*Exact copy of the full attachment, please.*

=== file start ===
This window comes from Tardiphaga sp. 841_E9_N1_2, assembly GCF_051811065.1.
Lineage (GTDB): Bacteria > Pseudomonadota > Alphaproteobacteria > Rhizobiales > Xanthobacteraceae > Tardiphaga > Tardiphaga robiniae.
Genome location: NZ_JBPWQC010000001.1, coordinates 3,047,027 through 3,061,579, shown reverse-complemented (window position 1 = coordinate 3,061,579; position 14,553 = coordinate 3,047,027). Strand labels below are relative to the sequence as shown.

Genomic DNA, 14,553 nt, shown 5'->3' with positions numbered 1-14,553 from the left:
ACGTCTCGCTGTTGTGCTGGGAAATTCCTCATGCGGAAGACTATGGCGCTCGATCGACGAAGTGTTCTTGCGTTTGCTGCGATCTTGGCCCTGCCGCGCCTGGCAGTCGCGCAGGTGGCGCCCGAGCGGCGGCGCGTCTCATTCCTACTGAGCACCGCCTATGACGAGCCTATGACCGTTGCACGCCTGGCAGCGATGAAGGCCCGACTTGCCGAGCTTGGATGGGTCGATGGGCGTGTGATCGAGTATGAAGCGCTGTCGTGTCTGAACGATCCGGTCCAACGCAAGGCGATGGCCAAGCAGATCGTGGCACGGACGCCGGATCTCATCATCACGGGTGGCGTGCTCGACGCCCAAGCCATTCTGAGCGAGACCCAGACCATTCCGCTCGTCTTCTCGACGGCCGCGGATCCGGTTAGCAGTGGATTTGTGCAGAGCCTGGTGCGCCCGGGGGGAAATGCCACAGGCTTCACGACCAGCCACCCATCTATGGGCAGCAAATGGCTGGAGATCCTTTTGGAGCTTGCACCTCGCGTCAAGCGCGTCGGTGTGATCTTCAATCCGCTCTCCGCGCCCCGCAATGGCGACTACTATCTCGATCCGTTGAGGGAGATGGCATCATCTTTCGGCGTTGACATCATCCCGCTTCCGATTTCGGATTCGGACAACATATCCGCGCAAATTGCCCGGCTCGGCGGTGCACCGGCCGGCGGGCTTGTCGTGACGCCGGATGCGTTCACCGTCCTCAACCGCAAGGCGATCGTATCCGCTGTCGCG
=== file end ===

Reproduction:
This window comes from Tardiphaga sp. 841_E9_N1_2, assembly GCF_051811065.1.
Lineage (GTDB): Bacteria > Pseudomonadota > Alphaproteobacteria > Rhizobiales > Xanthobacteraceae > Tardiphaga > Tardiphaga robiniae.
Genome location: NZ_JBPWQC010000001.1, coordinates 3,047,027 through 3,061,579, shown reverse-complemented (window position 1 = coordinate 3,061,579; position 14,553 = coordinate 3,047,027). Strand labels below are relative to the sequence as shown.

Genomic DNA, 14,553 nt, shown 5'->3' with positions numbered 1-14,553 from the left:
ACGTCTCGCTGTTGTGCTGGGAAATTCCTCATGCGGAAGACTATGGCGCTCGATCGACGAAGTGTTCTTGCGTTTGCTGCGATCTTGGCCCTGCCGCGCCTGGCAGTCGCGCAGGTGGCGCCCGAGCGGCGGCGCGTCTCATTCCTACTGAGCACCGCCTATGACGAGCCTATGACCGTTGCACGCCTGGCAGCGATGAAGGCCCGACTTGCCGAGCTTGGATGGGTCGATGGGCGTGTGATCGAGTATGAAGCGCTGTCGTGTCTGAACGATCCGGTCCAACGCAAGGCGATGGCCAAGCAGATCGTGGCACGGACGCCGGATCTCATCATCACGGGTGGCGTGCTCGACGCCCAAGCCATTCTGAGCGAGACCCAGACCATTCCGCTCGTCTTCTCGACGGCCGCGGATCCGGTTAGCAGTGGATTTGTGCAGAGCCTGGTGCGCCCGGGGGGAAATGCCACAGGCTTCACGACCAGCCACCCATCTATGGGCAGCAAATGGCTGGAGATCCTTTTGGAGCTTGCACCTCGCGTCAAGCGCGTCGGTGTGATCTTCAATCCGCTCTCCGCGCCCCGCAATGGCGACTACTATCTCGATCCGTTGAGGGAGATGGCATCATCTTTCGGCGTTGACATCATCCCGCTTCCGATTTCGGATTCGGACAACATATCCGCGCAAATTGCCCGGCTCGGCGGTGCACCGGCCGGCGGGCTTGTCGTGACGCCGGATGCGTTCACCGTCCTCAACCGCAAGGCGATCGTATCCGCTGTCGCG